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The German Art of Raising Self-Reliant Children
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The latest book on parenting according to the rules of another culture has hit American book shelves. It's called "Achtung Baby: An American Mom on the German Art of Raising Self-Reliant Children" and was just published this month by Picador.
Author Sara Zaske and her husband left Oregon for Berlin, Germany, with a toddler in tow. Eventually they had another baby, which gave them an intimate view of how German parents handle every stage of parenting, from sleep training babies to subsidized daycare from an early age to grade school.
While I have been eagerly awaiting this book and have yet to get my hands on a hard copy, there was an excerpt published by Salon this week. In it, Zaske describes the fascinating 'street training' that young kids receive in Germany. In other words, they are given the tools to navigate sidewalks, routes, and busy intersections, which reduces dependency on cars and greatly increases their own independence. Three things that jumped out at me:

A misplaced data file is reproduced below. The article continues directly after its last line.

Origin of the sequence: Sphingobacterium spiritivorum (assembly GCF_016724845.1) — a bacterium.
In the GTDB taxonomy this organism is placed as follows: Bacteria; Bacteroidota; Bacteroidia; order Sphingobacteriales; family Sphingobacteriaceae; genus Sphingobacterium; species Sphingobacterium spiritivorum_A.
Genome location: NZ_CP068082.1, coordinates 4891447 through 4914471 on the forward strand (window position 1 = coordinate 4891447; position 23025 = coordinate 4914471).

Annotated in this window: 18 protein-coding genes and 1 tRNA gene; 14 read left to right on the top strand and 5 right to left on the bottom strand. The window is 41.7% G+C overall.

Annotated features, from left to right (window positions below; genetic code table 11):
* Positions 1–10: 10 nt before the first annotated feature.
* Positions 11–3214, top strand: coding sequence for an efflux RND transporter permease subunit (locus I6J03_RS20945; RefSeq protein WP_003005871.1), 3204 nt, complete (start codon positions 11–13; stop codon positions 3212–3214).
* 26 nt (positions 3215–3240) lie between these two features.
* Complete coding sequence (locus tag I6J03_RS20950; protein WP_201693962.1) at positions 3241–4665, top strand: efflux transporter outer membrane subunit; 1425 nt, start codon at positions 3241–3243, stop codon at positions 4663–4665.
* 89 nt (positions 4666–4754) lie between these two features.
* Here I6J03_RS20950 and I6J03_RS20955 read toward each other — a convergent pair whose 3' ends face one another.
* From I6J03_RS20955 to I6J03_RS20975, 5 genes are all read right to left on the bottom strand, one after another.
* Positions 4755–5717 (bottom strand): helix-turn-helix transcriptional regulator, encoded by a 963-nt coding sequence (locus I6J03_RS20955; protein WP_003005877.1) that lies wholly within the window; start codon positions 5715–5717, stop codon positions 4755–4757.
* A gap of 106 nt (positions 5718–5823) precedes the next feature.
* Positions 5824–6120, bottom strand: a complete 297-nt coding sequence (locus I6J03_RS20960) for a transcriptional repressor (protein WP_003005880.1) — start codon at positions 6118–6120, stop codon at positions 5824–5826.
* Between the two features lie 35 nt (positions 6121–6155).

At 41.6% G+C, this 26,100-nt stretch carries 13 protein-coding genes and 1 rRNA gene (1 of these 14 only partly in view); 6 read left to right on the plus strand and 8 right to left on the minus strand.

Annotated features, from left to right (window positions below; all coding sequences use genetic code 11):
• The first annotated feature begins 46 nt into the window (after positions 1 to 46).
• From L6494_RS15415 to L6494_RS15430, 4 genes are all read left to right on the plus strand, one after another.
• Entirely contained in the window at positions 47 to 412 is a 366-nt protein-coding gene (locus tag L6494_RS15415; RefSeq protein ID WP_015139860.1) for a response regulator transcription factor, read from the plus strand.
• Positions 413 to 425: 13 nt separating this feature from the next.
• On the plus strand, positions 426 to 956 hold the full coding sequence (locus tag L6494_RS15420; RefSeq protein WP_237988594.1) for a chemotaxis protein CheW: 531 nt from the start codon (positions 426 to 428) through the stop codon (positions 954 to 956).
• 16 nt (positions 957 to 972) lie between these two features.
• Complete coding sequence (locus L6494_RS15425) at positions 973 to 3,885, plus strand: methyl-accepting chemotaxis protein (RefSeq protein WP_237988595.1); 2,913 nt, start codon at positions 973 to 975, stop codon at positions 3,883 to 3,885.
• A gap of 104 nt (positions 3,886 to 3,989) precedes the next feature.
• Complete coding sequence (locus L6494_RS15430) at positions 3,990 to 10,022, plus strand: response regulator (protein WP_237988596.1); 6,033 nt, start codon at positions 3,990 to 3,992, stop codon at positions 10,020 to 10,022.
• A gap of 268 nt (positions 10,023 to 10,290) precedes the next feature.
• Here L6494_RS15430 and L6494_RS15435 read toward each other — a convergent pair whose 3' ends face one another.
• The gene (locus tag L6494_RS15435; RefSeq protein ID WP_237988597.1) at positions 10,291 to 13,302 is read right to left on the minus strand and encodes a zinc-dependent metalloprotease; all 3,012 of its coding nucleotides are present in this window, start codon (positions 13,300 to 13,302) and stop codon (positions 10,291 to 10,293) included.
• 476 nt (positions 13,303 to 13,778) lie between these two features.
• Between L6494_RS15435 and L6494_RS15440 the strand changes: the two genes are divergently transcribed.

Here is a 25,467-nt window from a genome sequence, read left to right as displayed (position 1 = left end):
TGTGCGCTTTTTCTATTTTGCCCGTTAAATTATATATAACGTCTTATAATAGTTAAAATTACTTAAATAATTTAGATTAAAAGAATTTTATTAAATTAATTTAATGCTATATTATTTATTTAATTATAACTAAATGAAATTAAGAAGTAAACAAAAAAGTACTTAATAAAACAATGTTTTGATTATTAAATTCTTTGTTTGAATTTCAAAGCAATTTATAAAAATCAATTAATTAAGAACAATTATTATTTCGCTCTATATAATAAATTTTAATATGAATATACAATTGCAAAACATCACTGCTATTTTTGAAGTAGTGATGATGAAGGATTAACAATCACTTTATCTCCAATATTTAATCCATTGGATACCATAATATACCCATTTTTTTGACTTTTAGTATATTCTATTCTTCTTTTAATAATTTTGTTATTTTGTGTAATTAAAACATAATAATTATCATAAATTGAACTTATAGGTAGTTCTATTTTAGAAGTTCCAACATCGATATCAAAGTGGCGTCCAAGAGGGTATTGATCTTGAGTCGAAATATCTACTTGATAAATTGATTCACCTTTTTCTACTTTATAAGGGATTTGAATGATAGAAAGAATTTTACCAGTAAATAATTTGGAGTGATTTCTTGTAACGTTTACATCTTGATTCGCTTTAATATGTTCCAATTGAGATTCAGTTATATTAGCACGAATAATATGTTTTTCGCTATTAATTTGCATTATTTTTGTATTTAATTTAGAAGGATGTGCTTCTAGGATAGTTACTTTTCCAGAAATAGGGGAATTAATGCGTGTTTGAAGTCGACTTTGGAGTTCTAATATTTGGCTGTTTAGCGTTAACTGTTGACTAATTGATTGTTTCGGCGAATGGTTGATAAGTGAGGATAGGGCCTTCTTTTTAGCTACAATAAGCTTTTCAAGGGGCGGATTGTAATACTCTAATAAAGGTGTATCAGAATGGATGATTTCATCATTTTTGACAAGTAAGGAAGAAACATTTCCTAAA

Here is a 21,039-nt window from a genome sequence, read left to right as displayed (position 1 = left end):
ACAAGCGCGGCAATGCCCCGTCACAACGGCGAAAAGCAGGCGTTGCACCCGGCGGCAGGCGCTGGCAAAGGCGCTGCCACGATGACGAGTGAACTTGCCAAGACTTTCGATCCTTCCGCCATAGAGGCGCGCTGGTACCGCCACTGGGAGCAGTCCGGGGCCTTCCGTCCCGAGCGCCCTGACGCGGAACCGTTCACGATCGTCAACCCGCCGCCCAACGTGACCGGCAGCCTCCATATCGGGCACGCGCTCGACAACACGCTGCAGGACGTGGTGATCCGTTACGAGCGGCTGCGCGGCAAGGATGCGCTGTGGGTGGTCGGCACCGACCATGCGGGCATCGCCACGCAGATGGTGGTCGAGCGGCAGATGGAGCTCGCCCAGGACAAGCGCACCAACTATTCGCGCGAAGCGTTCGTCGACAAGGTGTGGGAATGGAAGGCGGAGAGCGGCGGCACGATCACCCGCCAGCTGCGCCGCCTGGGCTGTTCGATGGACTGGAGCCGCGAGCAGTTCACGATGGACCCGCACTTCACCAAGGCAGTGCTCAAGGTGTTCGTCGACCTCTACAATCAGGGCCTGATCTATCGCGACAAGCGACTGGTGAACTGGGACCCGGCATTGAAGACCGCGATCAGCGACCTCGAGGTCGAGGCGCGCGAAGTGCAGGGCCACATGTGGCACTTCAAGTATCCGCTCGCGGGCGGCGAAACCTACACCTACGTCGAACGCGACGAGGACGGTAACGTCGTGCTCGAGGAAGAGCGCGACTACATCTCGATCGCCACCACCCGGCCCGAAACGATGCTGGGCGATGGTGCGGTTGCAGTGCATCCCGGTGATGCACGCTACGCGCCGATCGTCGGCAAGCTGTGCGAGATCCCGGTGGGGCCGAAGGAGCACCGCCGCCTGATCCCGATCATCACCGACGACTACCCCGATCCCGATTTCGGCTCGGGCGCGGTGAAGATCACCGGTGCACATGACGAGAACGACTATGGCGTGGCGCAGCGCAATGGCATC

1) Schools offer 'traffic and mobility' education. It's part of the regular curriculum and includes learning the rules of the road and what traffic signs mean. Zaske writes:
"Her teacher also took the entire class out for a walking tour of the neighborhood, showing them firsthand how the traffic moved, what the signs meant, and how to use crosswalks, or zebrastreifen ('zebra stripes'), as they’re called in Germany."
2) Parents are told not to drive their kids to school. Instead, they're encouraged to go on foot, so a child can learn the route and eventually be able to get themselves to school, free from parental oversight.
3) It's understood that kids will be fine on their own. Even when they're small, kids are allowed to race ahead of their parents on foot or bicycles. Instead of running after them and screaming for them to stop, German kids come to a neat halt at the street corner -- because that's what they've been taught to do.
"Achtung Baby" follows in the literary footsteps of the popular "Bringing up Bébé" by Pamela Druckerman, on raising kids in Paris, and the highly controversial "Battle Hymn of the Tiger Mother" by Amy Chua, in which an American mother follows traditional Chinese values. A similar book is "Outside the Box" by Jeannie Marshall, which compares the eating habits of Italian kids to American ones.
This foreign parenting trend, I believe, stems from growing frustration with American-style, child-centric parenting, the results of which we're beginning to see do not leave children particularly well-equipped to face the world, nor make life easy for parents, who are exhausted and drained from incessant 'helicoptering.' Many parents are thinking that, surely, there's a better way to do things, and books like "Achtung Baby" provide that inspiring blueprint.
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